Last year, we read a fascinating interview with NYU Professor Scott Galloway about the future of college education.

In it, Galloway proposed that elite colleges should be pairing up with big tech companies to offer online degrees (picture Harvard x Apple ... or Princeton x Google).

On the plus side, this would allow elite institutions to enroll exponentially more students than in the past, giving more people access to the best professors and classes in the world. This kind of online degree program would also drastically reduce the cost of college for students and their families … while simultaneously benefiting colleges since online education is more cost-effective to run.


Galloway also believes that a shift to "big tech" partnerships would force many colleges to shutter their doors if they can't compete (why would anyone attend a math class at a community college when they could be taught math by the top MIT math professor online?). And while online programs would allow more people to get college degrees, they would miss out on the (significant) benefits of in-person learning. Which means the ultra-wealthy might still be in a league of their own if they're the only ones who can afford to send their children to expensive on-campus, in-person programs.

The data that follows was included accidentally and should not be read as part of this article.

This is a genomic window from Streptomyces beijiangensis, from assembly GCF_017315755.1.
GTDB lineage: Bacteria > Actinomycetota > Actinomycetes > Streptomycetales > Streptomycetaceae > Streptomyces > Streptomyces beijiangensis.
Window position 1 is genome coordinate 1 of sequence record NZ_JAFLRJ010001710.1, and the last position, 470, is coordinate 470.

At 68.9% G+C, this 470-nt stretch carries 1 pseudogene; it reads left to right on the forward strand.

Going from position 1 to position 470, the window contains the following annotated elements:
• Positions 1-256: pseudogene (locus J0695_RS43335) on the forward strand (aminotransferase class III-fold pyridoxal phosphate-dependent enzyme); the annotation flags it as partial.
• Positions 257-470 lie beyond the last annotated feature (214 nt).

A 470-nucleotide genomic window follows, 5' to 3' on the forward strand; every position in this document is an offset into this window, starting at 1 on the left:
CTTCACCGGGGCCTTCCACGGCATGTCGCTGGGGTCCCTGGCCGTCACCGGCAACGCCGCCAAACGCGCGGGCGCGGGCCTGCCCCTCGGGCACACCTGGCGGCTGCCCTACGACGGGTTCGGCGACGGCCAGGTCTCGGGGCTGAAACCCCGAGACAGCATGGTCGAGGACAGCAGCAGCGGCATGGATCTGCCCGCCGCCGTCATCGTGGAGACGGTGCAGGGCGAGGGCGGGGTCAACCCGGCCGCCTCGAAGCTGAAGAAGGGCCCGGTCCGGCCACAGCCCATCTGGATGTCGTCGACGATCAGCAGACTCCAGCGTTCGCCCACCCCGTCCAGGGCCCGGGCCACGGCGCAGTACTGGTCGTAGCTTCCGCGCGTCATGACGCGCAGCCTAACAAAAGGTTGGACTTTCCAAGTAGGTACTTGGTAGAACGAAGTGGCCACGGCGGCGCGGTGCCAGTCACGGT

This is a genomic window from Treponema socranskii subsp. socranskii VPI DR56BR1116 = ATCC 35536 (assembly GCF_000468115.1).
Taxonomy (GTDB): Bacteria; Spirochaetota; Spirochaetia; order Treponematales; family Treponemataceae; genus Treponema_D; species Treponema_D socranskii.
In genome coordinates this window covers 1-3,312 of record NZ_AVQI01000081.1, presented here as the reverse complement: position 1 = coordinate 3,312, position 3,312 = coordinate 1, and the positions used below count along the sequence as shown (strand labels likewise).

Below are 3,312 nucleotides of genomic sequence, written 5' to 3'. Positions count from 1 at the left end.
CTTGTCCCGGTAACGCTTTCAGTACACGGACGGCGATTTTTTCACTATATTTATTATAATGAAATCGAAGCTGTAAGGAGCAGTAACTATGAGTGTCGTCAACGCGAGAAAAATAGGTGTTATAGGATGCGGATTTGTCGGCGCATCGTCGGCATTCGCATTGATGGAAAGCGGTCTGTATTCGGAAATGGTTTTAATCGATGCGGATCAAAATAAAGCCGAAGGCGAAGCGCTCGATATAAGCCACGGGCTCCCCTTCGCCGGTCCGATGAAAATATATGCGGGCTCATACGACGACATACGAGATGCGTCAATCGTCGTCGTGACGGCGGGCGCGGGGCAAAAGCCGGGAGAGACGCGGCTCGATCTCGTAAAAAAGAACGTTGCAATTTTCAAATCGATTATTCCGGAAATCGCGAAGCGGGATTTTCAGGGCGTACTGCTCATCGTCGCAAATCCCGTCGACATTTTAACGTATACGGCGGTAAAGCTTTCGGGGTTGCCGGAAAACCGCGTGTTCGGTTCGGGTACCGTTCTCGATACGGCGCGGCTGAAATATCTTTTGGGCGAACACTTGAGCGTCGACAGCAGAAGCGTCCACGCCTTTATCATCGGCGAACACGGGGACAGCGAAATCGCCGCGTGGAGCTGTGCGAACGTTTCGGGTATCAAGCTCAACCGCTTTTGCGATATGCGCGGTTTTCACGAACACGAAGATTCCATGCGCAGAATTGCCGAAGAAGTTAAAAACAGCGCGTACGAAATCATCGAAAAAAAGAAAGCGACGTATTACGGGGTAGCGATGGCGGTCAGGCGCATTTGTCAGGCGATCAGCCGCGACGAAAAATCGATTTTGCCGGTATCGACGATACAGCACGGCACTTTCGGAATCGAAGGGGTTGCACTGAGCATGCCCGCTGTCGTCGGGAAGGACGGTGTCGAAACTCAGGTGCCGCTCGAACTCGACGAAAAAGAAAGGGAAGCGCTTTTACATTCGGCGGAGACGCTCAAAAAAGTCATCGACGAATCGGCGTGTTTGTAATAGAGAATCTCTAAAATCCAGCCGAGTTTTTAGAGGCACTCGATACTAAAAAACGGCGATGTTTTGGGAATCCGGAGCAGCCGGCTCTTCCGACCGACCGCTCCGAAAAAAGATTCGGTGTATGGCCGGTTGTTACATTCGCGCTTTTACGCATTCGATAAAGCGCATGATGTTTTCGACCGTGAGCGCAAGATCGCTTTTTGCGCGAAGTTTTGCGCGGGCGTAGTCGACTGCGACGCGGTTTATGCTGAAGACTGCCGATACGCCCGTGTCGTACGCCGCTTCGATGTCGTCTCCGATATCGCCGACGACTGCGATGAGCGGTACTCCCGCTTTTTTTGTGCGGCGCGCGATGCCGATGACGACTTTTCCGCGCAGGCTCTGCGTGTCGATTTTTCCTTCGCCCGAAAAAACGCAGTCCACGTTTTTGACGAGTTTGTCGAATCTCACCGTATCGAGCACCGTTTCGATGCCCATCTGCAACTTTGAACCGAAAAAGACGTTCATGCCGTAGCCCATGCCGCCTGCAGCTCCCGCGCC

The coronavirus pandemic has obviously sped up the looming question of whether a college degree is really worth it anymore.

So what do you think?⁠

 ?  What's the most valuable part of college: what you learn inside the classroom, or what you learn outside of the classroom?⁠

Does college adequately prepare students for adulthood?⁠

And at some point in the near future, will college become obsolete?⁠


See what our followers had to say on this topic.



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